This story was originally published in the New Haven Register and was written by Esteban L. Hernandez. Photo credit: Isabel Chenoweth/SCSU.
NEW HAVEN >> Questions remain on how opioids creep into neighborhoods that historically have never experienced large-scale drug epidemics.
Southern Connecticut State University assistant professor of public health Aukje Lamonica believes this lack of answers partially can be attributed to drug research that often focuses on poor, urban communities, and not suburban areas, which also have been affected by the current opioid crisis. The crisis likely is connected to the increase in prescription painkillers provided to patients starting in the late 1990s, experts have said.
Answering some of these questions is motivating Lamonica to conduct federally-funded research on how opioids are affecting suburban communities, including in Greater New Haven.
“We haven’t really looked at the suburbs,” Lamonica said. “That’s why we’re conducting this study in all the suburbs.”
Lamonica is working with Bentley University associate professor of sociology Miriam Boeri on the project, which is funded by a $340,000 National Institutes of Health grant the two received in March. Their research will focus on New Haven, Boston and Atlanta suburbs. Lamonica specializes in social determinants of drug use and addiction.
Atlanta was used because of the experience with the city that the two researchers have. Boeri said she has been doing research in Atlanta for more than 20 years and wanted to compare the cities to compare access to services between the two regions.
Their research will focus how opioid users, such as those using heroin or prescription painkillers, begin using these drugs and explore how users shift to other opioids or drugs. Lamonica said their research is an ethnographic study, involving one-on-one interviews that will include follow-up conversations. The researchers’ goal will be to learn more about patterns leading to opioid use among suburban residents.
“Are they sitting in their homes? Are we talking street use? Is it pain that sets them off initially, or something else? Are there underlining mental (health) issues?” Lamonica said, posing some of the questions of her research.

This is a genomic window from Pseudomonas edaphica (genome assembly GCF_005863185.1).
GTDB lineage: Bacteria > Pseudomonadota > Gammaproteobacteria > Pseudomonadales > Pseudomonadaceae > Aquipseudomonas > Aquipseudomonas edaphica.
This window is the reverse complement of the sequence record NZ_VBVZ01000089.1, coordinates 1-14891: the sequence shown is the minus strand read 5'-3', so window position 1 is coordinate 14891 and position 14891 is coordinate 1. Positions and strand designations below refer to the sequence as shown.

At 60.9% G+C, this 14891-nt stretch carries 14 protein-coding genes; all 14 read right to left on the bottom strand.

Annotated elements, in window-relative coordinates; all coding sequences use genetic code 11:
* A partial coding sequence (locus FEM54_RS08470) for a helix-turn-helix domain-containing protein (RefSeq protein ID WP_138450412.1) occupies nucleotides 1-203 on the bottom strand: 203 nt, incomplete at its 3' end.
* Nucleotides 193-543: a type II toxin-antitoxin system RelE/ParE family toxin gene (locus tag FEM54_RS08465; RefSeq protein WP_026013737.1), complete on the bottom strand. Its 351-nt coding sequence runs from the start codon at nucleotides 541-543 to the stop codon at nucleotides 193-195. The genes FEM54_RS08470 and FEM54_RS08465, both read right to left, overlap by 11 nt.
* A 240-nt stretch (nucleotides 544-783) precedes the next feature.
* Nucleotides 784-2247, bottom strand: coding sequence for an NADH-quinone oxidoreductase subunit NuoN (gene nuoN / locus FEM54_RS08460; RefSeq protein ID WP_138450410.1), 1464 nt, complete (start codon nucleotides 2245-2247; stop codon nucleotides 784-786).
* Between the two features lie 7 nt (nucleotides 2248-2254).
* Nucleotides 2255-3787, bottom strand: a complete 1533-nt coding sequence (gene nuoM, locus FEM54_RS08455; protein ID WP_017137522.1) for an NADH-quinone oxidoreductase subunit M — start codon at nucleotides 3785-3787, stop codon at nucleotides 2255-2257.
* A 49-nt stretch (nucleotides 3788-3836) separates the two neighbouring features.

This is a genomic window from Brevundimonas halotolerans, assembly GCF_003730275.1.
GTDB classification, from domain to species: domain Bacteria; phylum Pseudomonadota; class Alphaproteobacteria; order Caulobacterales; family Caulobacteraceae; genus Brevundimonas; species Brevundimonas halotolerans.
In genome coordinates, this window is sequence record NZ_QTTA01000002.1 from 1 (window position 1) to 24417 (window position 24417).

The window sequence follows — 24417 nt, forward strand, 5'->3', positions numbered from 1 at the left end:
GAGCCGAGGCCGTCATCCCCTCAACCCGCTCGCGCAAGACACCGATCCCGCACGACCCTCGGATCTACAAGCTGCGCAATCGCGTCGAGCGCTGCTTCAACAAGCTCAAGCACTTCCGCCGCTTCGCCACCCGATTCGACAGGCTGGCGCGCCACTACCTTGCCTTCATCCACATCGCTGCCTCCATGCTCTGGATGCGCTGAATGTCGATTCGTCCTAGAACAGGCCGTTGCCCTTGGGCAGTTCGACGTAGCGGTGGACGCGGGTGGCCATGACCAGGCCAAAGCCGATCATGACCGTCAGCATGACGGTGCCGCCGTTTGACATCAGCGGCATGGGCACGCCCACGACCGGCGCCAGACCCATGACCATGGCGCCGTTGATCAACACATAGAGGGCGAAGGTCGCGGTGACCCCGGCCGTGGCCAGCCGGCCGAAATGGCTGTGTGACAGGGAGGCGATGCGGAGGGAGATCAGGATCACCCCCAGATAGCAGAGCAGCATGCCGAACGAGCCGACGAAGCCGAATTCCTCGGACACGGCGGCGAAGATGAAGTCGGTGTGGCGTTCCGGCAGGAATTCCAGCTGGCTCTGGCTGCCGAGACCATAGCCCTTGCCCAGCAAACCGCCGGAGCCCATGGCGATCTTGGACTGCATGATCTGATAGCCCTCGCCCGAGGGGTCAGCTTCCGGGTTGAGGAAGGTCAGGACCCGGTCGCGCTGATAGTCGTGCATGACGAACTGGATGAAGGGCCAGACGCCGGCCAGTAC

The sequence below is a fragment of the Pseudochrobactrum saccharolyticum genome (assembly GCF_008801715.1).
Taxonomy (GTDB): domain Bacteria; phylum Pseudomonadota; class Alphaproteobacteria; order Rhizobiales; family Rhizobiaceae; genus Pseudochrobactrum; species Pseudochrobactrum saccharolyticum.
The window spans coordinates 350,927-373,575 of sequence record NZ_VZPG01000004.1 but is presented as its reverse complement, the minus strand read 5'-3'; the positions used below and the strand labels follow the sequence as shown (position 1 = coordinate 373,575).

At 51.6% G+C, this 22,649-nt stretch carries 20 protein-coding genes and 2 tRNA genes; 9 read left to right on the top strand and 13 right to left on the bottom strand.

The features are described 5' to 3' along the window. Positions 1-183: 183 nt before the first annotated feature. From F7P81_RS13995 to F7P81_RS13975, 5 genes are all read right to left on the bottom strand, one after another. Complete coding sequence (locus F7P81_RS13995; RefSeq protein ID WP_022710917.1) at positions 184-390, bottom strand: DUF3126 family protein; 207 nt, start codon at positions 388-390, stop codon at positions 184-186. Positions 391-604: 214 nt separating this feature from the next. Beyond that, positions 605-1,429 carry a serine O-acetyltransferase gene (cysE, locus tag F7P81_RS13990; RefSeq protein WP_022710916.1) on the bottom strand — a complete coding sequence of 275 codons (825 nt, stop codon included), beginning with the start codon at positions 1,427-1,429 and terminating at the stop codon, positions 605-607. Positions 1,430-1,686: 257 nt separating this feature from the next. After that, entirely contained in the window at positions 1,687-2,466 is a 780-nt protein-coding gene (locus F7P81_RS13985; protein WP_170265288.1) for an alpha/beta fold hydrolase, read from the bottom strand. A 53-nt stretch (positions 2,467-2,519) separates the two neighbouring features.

The impact of the opioid crisis can be measured in numerous ways, though one statistic often used as a metric of its impact is fatal overdoses, which have increased steadily in Connecticut every year since at least 2012. At least 917 people died of fatal drug overdoses last year, up 25 percent from 2015. Nationwide, there were more than 33,000 fatal opioid overdoses in the country in 2015 alone.
Lamonica said the two researchers recently received a supplement to the grant that will allow them to purchase the opioid overdose antidote medication naloxone. Having the medication will mean Lamonica and Boeri will be able to hand it out to people they interview. Ideally, she said she would like to give out two naloxone doses to everyone she interviews.
“I was really interested in that,” Lamonica said. “Not only are we in the field collecting these stories which are obviously important, but we’re also able to help immediately by having naloxone.”
Sixty people will be interviewed in Greater New Haven. Lamonica said she’s most interested in speaking to current users from towns such as Branford, East Haven, Hamden, North Haven, Orange, West Haven and Woodbridge. She is hoping to begin her research next week.
“That’s a whole different group of users,” Lamonica said, of the target subjects of the research. “We’re really looking at the people who may have (a) job (commuting) to New Haven, coming from a suburban background.”
Lamonica said interviews are anonymous. Participants are paid.
“We really try to protect our participants because of the often illegal nature of their drug use,” Lamonica said.
Individuals interested in participating in Lamonica’s study are encouraged to call her office at 203-392-6913.
Reach Esteban L. Hernandez at 203-680-9901.